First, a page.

A Fun-Loving Family Collaborates on Creating Their Dream Home
Designed with every member of the household in mind, a Paradise Valley abode offers an easy-going grace.
By Shannon Severson | Photography by Kevin Brost
For most homeowners, a house is more than four walls and a roof. It’s a haven from the tumult of the world outside and, as such, should reflect the personalities of its residents. For Gary and Ashley Gregg, the process of renovating their newly purchased Santa Barbara-style dwelling became a family affair, one that involved their three daughters and resulted in a stylish yet comfortable retreat that reflects the vivacious nature of the people it shelters.
“Timeless is a great word for the look,” Ashley says. “Gary likes sleek and modern, but he didn’t want it to be too up-to-the-minute. We aren’t trendy.” Because the house is large—8,441 square feet with six bedrooms and eight-and-a-half baths—it could easily become too opulent, so the Greggs were resolved that the overall feel be inviting and comfortable.
Interior designers Lori Clarke and Summer Kraut mixed masculine and feminine, modern and vintage into a story told through color, texture and pattern. “When the Greggs reached out to us, we started with a conversation about their lifestyle, their daughters and what was important to them,” Clarke explains. “The family does a lot of traveling, and Gary is a talented photographer. They love collecting and displaying items from their trips.” The designers devised a theme they refer to as “raw, refined and spirited” for the home’s aesthetic. “It really captures the entire family,” Clarke notes.
A major inspiration for the overall look and feel of the home was Pablo Picasso’s “War and Peace,” a continuous line drawing of a woman wearing a garland on her head, an image that Clarke says embodies Ashley’s “elegance and a bit of wildness.” A print of the sketch is displayed prominently at the end of a hallway that leads to the home gym and Gary’s office.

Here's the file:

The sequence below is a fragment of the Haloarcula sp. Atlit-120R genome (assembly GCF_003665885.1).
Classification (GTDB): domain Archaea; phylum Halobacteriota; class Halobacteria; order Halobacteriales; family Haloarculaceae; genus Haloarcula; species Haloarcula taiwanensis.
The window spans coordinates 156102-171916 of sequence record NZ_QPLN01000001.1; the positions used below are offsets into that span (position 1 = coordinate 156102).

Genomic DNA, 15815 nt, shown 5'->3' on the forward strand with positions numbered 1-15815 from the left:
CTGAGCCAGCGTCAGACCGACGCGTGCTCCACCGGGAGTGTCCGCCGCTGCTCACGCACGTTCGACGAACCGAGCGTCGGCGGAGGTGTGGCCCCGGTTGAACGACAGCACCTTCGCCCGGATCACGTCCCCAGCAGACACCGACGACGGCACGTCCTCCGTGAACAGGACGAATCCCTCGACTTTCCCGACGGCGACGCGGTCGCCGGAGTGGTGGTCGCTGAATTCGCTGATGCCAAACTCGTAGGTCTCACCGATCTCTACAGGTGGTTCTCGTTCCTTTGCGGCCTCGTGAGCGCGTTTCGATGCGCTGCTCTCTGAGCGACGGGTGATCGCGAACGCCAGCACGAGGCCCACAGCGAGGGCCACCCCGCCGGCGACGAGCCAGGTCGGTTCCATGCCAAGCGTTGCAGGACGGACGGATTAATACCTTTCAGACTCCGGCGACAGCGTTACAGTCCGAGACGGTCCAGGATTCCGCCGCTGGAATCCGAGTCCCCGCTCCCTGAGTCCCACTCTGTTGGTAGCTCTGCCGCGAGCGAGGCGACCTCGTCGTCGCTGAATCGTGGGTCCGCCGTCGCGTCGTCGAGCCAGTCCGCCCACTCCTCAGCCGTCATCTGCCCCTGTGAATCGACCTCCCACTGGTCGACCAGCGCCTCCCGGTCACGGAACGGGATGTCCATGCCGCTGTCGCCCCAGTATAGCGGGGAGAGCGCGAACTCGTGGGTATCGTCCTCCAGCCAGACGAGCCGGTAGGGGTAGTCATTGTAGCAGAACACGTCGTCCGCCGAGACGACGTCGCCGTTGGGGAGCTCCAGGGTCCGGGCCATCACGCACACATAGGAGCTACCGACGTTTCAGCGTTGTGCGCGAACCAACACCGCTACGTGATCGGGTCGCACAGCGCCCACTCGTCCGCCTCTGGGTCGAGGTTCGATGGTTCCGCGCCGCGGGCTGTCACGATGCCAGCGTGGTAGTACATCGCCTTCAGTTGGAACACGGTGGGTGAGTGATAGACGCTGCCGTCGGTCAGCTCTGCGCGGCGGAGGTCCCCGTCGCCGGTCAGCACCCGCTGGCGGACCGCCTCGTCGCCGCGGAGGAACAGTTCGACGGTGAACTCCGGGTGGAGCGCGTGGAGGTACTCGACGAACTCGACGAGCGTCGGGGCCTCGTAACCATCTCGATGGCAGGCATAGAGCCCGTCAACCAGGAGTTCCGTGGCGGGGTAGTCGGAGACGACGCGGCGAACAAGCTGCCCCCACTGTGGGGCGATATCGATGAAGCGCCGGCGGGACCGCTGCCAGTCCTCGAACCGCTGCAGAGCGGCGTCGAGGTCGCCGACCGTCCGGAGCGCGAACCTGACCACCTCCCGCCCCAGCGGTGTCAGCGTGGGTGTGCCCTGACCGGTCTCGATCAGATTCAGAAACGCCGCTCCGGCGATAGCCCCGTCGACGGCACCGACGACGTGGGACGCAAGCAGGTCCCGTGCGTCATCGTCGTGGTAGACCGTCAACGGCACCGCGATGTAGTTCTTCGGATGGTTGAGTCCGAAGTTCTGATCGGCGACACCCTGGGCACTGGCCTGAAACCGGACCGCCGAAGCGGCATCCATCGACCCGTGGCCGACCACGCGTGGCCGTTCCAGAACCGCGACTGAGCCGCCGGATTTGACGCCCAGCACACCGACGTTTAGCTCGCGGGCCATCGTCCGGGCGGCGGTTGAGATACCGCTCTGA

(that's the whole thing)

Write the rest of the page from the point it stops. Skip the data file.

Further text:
The design plan centered on three distinct types of spaces: gathering, family and private. The formal rooms and Gary’s office trend toward contemporary, while rustic and organic touches add unexpected delights throughout. A quiet, tonal color palette accented by pops of bold hues highlights, rather than competes with, the already rich textures of stone and wood. “Our last home had a pretty monochromatic scheme, and this time we added color,” Ashley comments.
The couple’s daughters were also included in every email and decision during the renovation process. They perused samples and attended walk-throughs. “It was fun to watch them grow in confidence in their design abilities. They would show us colors that they liked and share ideas,” Ashley says. “To have the girls and their dad collaborate on their vision was fantastic. It was cool to see the artistic connection we all have.”
Clarke comments, “The entire project was the Greggs’ vision; we just ran it through our filter. Every room is different, but each is special and means something. There is a story behind everything.”
“Every room is different, but each is special and means something. There is a story behind everything.”
—Lori Clarke, interior designer
In the formal living room, a large stone Buddha head is situated so that it is the first thing Ashley sees when she leaves her bedroom in the morning, a reminder of many treasured trips to India. Its rough, imperfect quality balances out the tailored white chairs and straight lines and shimmer of the crushed pearl-toned coffee table.